Thursday, October 25, 2012

Home Sweet Home

For the first time since we moved to Norway in August 2010, we traveled "home". First that meant one week at home in Minnesota, for a whirlwind visit with four grandparents and a silly aunt and uncle, not to mention a few lucky friends. Then we traveled to New England, namely to the Upper Valley of Hanover, New Hampshire and Hartford, Vermont, which was our home for six years before moving to Norway. There we spent 10 days hopping from one guest room to another, squeezing in as many coffee dates, play dates, dinner get-togethers and two-day trips around the region to visit dear friends as we possibly could. 

The Green at Dartmouth College in Hanover, New Hampshire
snapped as we drove out of town on our last day in the US.

We have mixed emotions about going and coming "home"--to Minnesota, New England and now back again to Lillehammer. I was worried, and anticipated, that the trip would be much harder, emotionally. That I wouldn't want to leave the United States and that I would dread and curse coming back to Norway. I'll be honest--there was a little of that, but those feelings were not nearly as strong as I had feared. 

We had a little bright spot along on this trip, happily and easily adapting to new beds, new/old friends that she didn't remember, new/old haunts that she didn't remember. All that our four-year old daughter remembers is life in Norway, and for that I am a little sad. She had no problems whatsoever in switching into full-time use of English, and for that I am very happy.

As we drove down Main Street of the quintessentially New Englandy Hanover, New Hampshire, a street which I drove nearly daily for 6+ years, a street where I bought coffee and Christmas presents, ran into friends and patients, braved snowstorms and summer heat alike, Greta asked me from the backseat, oblivious to the emotions spinning ‘round in my head and heart: “Mamma. . .  which land (i.e. country) do you like better: Norway or America?”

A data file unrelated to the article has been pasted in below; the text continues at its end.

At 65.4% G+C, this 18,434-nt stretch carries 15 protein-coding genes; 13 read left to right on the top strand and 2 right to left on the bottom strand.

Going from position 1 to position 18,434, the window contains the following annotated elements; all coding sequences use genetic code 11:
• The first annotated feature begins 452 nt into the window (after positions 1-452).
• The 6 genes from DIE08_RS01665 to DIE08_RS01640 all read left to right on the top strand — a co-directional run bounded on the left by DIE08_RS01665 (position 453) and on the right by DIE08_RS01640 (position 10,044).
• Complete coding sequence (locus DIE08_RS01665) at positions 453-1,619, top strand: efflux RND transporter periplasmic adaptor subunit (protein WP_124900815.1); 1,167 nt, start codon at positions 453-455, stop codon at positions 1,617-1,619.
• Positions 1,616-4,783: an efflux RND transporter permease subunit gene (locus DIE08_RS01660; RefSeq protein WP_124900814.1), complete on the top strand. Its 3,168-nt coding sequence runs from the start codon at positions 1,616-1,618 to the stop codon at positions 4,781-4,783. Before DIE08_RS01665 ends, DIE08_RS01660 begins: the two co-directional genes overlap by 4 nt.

I sighed.  Such an innocent, simple question. If only the answer were so simple. “Ohhhh. . . that’s a really difficult question to answer, Greta. . . “

Undaunted, Greta pressed on, “Pappa? Which land do you like better?”

Erik responded, also a little torn, but prepared to give a slightly more diplomatic (and non-binding) answer, “Well, there are parts of both countries that I really like.”

Greta responded, rather decided in her answer, “I like Sweden best.” 


  1. I love it! But who are this silly aunt and uncle you speak of?

  2. Sounds like a great trip and not too bad of a re-entry to Norway. Greta's comment is hilarious. Hopefully you were busy enough with your visiting that you missed out on most of the political ad-mongering. It seems like it's reached epic proportions and gets worse with every election...wonder how it compares to Norway.

    Fingers still crossed for a positive outcome for your goal of obtaining your midwife/nursing license there!

    Best, Suzy C.

    1. Thanks Suzy. The night we arrived in Minneapolis was the night of the first debate. That was a bit of a culture shock. We were visiting friends the nights of the VP debate and the 2nd presidential debate, and watched both of those. The political climate in the US is so toxic, we are so glad to not be front-row observers of it anymore. I recently read an article that if the US election were world-wide, that Obama would win with a landslide.

      We hope that next time we are back in the States we will have more time in Minnesota to really kick back and relax. Hopefully we can meet up next time--or maybe when you have another visit planned to Norway!